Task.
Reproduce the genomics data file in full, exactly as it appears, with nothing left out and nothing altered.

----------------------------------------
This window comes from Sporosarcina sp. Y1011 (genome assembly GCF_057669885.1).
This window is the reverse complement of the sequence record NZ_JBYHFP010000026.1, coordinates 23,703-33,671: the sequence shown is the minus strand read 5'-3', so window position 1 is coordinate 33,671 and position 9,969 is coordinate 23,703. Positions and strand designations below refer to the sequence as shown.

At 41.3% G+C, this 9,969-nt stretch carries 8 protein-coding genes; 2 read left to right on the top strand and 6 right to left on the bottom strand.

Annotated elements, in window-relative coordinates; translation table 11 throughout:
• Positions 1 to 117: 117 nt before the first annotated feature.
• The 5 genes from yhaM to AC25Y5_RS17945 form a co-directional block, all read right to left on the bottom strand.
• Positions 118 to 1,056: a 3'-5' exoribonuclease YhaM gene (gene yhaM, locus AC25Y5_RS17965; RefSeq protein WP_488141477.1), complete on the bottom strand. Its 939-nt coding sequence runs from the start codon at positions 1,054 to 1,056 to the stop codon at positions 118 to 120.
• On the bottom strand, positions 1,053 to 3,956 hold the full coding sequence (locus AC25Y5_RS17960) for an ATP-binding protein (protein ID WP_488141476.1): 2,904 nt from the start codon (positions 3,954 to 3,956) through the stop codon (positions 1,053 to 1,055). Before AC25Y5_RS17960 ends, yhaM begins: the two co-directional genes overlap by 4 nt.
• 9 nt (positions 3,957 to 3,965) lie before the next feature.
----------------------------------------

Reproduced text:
This window comes from Sporosarcina sp. Y1011 (genome assembly GCF_057669885.1).
This window is the reverse complement of the sequence record NZ_JBYHFP010000026.1, coordinates 23,703-33,671: the sequence shown is the minus strand read 5'-3', so window position 1 is coordinate 33,671 and position 9,969 is coordinate 23,703. Positions and strand designations below refer to the sequence as shown.

At 41.3% G+C, this 9,969-nt stretch carries 8 protein-coding genes; 2 read left to right on the top strand and 6 right to left on the bottom strand.

Annotated elements, in window-relative coordinates; translation table 11 throughout:
• Positions 1 to 117: 117 nt before the first annotated feature.
• The 5 genes from yhaM to AC25Y5_RS17945 form a co-directional block, all read right to left on the bottom strand.
• Positions 118 to 1,056: a 3'-5' exoribonuclease YhaM gene (gene yhaM, locus AC25Y5_RS17965; RefSeq protein WP_488141477.1), complete on the bottom strand. Its 939-nt coding sequence runs from the start codon at positions 1,054 to 1,056 to the stop codon at positions 118 to 120.
• On the bottom strand, positions 1,053 to 3,956 hold the full coding sequence (locus AC25Y5_RS17960) for an ATP-binding protein (protein ID WP_488141476.1): 2,904 nt from the start codon (positions 3,954 to 3,956) through the stop codon (positions 1,053 to 1,055). Before AC25Y5_RS17960 ends, yhaM begins: the two co-directional genes overlap by 4 nt.
• 9 nt (positions 3,957 to 3,965) lie before the next feature.